A minor accident is capable of causing serious negative health effects for a pregnant mother and her unborn child. An impact or vehicle-to-vehicle collision is not even required in order to produce injuries as the force from sudden stops could be enough to cause harm to an unborn child. A pregnant mother does not even need to sustain a direct blow to her stomach in order to cause injury to her baby. High-risk pregnancies are at even greater risk of serious injuries resulting from vehicle related accident trauma.
The majority of growth plate fractures heal properly. However, a small percentage can result in stunting the growth of the bone or causing the bone to curve or grow in an irregular shape. This can occur if the fracture is to the cartilage portion located at the end of the bone. A fracture can disrupt the circulation of the blood supply to the cartilage. Without proper circulation the cartilage may never form into bone.
Any person, facility or business that has been entrusted with the child’s care and safety may be found responsible for not taking measures to prevent child accidents. If your child suffered a fatality or injury because of a careless or negligent caregiver then you may be able to seek compensation for the injuries that could have easily been avoided if proper care and attention had been exercised.
If your child was injured as the result of an electrical burn, it may have been due to a defective product or the negligence of someone who was supervising the child. In those cases, it may be appropriate to speak with an experienced child injury attorney to find out what your options are, especially if you are facing exorbitant medical costs as a result.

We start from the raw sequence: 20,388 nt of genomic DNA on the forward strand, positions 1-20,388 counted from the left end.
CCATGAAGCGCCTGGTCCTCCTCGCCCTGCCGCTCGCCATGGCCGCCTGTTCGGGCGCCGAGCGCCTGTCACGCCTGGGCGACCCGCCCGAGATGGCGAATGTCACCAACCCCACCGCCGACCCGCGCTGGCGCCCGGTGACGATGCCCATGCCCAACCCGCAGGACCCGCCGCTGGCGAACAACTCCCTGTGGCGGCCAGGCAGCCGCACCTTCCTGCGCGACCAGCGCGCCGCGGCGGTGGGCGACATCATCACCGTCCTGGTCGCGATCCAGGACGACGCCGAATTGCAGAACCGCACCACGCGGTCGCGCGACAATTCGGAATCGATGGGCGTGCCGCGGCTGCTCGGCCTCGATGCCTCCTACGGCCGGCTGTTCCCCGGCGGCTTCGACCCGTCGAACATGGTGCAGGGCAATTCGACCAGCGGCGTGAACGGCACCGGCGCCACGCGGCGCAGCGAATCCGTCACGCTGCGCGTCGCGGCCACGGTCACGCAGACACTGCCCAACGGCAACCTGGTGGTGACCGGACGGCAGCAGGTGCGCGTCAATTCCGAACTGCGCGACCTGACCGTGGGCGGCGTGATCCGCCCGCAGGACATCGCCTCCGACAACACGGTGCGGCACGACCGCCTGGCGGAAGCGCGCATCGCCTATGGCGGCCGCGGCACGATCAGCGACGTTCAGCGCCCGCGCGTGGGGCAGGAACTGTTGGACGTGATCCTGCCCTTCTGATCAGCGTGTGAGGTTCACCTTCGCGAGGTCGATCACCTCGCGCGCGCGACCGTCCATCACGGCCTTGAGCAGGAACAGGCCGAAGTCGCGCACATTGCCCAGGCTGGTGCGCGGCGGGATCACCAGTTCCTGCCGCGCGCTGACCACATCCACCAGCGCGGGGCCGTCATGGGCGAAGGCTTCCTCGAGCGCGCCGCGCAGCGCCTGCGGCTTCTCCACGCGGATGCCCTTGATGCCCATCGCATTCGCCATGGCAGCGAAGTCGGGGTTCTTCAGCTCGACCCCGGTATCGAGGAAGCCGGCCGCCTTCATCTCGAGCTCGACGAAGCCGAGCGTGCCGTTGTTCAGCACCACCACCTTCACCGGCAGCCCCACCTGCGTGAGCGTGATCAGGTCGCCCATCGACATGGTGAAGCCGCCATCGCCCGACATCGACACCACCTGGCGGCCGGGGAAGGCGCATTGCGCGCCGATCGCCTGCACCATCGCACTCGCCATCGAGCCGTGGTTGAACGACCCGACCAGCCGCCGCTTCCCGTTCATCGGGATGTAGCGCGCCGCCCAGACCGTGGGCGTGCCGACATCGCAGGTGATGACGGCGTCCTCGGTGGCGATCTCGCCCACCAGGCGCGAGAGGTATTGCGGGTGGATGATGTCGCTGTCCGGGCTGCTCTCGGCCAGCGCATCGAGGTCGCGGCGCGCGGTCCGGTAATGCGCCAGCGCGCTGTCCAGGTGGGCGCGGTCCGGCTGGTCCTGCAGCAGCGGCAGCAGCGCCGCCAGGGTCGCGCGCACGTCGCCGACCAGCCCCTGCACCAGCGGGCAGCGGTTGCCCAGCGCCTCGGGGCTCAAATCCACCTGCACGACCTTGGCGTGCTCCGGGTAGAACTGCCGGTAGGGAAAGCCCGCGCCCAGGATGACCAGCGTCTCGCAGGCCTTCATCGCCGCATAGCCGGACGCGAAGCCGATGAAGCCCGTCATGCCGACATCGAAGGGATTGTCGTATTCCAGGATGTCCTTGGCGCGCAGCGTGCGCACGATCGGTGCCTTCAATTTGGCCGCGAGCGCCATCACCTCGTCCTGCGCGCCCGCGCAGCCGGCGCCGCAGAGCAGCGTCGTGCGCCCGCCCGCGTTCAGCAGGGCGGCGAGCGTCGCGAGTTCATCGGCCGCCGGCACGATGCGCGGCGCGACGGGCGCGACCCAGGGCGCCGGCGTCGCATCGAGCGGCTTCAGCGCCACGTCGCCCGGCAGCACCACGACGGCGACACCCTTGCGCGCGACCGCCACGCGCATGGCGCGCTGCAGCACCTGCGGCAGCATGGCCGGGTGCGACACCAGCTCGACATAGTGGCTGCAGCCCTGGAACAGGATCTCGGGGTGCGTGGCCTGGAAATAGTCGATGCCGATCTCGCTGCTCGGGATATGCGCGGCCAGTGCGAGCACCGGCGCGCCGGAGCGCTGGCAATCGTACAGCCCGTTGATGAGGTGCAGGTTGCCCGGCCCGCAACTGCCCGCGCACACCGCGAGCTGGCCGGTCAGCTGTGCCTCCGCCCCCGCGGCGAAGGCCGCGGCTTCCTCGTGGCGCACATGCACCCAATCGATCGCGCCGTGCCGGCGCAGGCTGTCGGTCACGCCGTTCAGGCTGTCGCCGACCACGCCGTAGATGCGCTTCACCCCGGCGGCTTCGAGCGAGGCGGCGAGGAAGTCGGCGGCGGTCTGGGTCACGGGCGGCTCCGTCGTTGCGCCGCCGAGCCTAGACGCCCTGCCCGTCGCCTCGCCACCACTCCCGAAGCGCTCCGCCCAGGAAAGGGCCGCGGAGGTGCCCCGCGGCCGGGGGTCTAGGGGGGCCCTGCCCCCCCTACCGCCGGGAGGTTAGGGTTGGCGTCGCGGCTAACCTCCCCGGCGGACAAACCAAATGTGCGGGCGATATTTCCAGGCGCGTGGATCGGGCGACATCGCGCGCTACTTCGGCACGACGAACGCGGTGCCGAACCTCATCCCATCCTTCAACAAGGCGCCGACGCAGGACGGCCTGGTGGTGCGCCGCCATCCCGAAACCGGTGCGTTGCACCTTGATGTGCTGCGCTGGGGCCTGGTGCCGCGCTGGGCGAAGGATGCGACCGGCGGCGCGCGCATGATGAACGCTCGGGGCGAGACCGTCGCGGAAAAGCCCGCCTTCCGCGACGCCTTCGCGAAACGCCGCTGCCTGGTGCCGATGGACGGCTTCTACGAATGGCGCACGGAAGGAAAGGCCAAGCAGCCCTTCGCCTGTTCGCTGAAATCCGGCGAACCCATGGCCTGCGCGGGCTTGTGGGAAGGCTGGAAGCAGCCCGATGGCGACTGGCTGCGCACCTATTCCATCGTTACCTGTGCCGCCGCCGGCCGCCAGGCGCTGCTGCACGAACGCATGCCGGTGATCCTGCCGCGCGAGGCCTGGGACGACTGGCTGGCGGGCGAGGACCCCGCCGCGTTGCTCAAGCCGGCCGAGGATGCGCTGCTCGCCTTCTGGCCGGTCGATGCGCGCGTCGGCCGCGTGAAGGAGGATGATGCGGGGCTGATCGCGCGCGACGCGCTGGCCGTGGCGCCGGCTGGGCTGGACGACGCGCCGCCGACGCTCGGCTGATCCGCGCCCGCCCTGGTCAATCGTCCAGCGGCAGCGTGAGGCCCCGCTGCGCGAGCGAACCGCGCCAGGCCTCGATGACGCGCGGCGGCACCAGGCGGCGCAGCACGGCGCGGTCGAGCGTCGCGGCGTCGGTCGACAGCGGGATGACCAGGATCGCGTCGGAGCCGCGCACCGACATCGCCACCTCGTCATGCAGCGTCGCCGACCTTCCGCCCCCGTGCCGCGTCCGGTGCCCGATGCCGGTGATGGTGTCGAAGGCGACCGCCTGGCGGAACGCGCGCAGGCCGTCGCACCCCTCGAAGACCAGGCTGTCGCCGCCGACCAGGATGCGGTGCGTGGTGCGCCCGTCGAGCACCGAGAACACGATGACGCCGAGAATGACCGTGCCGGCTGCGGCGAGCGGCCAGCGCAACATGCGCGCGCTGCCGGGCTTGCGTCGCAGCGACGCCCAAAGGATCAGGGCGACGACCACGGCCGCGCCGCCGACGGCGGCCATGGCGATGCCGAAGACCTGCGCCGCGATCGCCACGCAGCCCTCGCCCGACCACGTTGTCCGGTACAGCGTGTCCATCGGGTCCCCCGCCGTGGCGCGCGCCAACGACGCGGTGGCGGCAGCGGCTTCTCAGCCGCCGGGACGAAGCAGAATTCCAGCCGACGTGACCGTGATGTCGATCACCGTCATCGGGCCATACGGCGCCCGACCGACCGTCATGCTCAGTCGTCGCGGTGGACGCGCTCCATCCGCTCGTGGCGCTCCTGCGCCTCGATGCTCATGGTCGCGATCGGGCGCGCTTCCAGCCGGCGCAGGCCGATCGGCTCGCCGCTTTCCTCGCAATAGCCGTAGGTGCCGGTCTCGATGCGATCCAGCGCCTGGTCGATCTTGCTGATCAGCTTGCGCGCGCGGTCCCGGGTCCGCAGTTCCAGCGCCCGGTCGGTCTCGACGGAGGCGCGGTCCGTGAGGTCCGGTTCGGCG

The femur, or thighbone, is the biggest bone in the human body. Because it is the biggest it is also the strongest. A tremendous amount of force is requirement for the femur bone to fracture. That is why these bones rarely break. High impact car accidents or falls on a hard surface from high above the ground are capable of generating enough force to break the human body’s strongest bone. 3 out of every 10,000 people under the age of 25 will experience a femur fracture every year.
A broken clavicle causes significant pain to the affected area and makes it difficult to move the arm and shoulder. Often times the skin around the collarbone will be swollen, tender and bruised. A popping or crackling noise can result when attempting to raise your hand. A bulge, bump or some other deformity will exist above the clavicle. This is the displaced bone. A compound fracture could cause the bone to pierce the skin. A clavicle fracture will also cause the shoulder to sag.
Five percent of all fractures involve the proximal humerus. People sixty-five years and older sustain more proximal humerus fractures than any other kind of fracture except for hip and wrist fractures. The top of the humerus is also known as the humeral head. The humeral head connects with the shoulder blade to form the shoulder joint.
A contact burn is typically the result of a child’s skin having direct contact with a hot object such as a curling iron, cigarette lighter, fireplace, grill, kitchen instrument, candle or other hot object or flame. These burns–often second-degree burns–can be the result of accidents. They can result from leaving hot objects within a child’s reach or because of defective products produced without appropriate warning labels. They can even result from placing a child in a car seat or safety belt that has been exposed to the sun for too long.